Lansing casino moves closer to reality
The city and Sault Tribe have a purchase agreement on city land next to the Lansing Center.
The City of Lansing and the Sault Ste. Marie Tribe of Chippewa Indians have completed a critical step in their plan to get federal approval of a casino in downtown Lansing — an agreement for sale of city-owned land next to the Lansing Center.
Lansing Mayor Virg Bernero, Sault Tribe Chairperson Aaron Payment, and Bob Liggett, owner of Big Boy restaurants across Michigan and former owner of Lansing radio station WFMK, signed documents Thursday completing the transfer of the land to the Sault Tribe’s ownership. Liggett is the main investor in the project and owns a majority of Lansing Future Development LLC, the Sault Tribe’s partner in the project.
The Sault Tribe will now apply to the federal government to take the land into trust on behalf of the tribe, enabling it to build a casino there.
“I'm thrilled to have this opportunity to finalize the transfer of land to the Sault Tribe of Chippewa Indians, our partner in this game-changing project,” Bernero said. “While we still have a long way to go, today’s milestone gets us one step closer to building a project that will help boost the economic revitalization of Michigan’s capital city and transform our downtown into a major entertainment destination.”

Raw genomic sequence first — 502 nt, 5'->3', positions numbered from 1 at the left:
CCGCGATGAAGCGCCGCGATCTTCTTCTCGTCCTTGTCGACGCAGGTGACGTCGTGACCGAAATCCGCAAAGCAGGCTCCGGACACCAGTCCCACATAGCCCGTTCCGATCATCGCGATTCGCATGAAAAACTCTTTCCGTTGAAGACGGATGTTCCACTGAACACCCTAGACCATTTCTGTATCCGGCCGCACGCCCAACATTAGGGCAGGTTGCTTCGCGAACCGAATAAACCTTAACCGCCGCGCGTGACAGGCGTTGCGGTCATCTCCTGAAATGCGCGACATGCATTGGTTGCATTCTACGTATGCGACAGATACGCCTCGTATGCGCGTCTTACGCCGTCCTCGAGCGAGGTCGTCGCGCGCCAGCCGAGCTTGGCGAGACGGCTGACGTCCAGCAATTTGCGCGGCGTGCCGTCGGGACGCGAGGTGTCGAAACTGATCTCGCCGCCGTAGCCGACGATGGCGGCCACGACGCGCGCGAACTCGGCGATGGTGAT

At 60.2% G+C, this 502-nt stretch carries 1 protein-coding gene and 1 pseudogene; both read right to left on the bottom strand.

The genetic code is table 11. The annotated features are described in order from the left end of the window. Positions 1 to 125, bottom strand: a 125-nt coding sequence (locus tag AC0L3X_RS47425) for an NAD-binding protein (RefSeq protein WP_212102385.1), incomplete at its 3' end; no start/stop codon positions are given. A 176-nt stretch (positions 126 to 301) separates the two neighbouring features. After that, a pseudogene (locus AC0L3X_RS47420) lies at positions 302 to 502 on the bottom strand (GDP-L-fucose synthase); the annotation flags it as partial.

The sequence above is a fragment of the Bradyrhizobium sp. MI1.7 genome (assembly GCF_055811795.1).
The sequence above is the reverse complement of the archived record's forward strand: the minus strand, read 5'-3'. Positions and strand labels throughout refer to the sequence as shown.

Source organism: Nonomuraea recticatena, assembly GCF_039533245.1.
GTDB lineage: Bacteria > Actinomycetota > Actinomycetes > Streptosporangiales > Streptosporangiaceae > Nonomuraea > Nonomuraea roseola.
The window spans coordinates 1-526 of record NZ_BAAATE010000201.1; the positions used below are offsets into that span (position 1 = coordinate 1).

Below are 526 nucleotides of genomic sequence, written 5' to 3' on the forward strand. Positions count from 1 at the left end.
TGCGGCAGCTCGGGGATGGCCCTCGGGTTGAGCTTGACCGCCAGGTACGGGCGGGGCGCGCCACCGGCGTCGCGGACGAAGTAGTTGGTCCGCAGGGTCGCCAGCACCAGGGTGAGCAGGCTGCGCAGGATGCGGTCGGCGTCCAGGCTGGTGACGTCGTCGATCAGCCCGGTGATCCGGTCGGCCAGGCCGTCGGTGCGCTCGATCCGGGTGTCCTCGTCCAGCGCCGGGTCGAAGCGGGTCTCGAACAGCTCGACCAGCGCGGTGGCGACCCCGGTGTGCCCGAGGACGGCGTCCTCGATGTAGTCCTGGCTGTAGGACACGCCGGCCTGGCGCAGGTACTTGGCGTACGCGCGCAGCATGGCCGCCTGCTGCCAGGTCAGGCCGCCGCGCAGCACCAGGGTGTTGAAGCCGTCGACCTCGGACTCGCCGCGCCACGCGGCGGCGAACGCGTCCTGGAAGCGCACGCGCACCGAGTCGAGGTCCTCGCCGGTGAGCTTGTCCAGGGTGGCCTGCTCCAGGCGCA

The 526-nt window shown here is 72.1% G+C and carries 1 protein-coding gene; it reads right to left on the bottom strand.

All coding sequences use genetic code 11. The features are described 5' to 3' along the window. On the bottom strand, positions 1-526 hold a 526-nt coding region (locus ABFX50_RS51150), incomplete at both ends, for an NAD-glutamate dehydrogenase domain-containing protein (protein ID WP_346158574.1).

Berneto added that a casino would “create thousands of good jobs, attract tens of thousands of tourists to the region, and generate enough revenue to allow our city to send all of our school district graduates to college through the Lansing Promise.”
The Tribe is planning to build a $245 million casino in the heart of the city’s entertainment district, next to the region’s main convention center. According to the city and tribe, the 125,000-square-foot casino will create an estimated 1,500 permanent jobs at the property and more than 700 construction jobs.
The Sault Tribe owns five Kewadin Casino properties in the Upper Peninsula.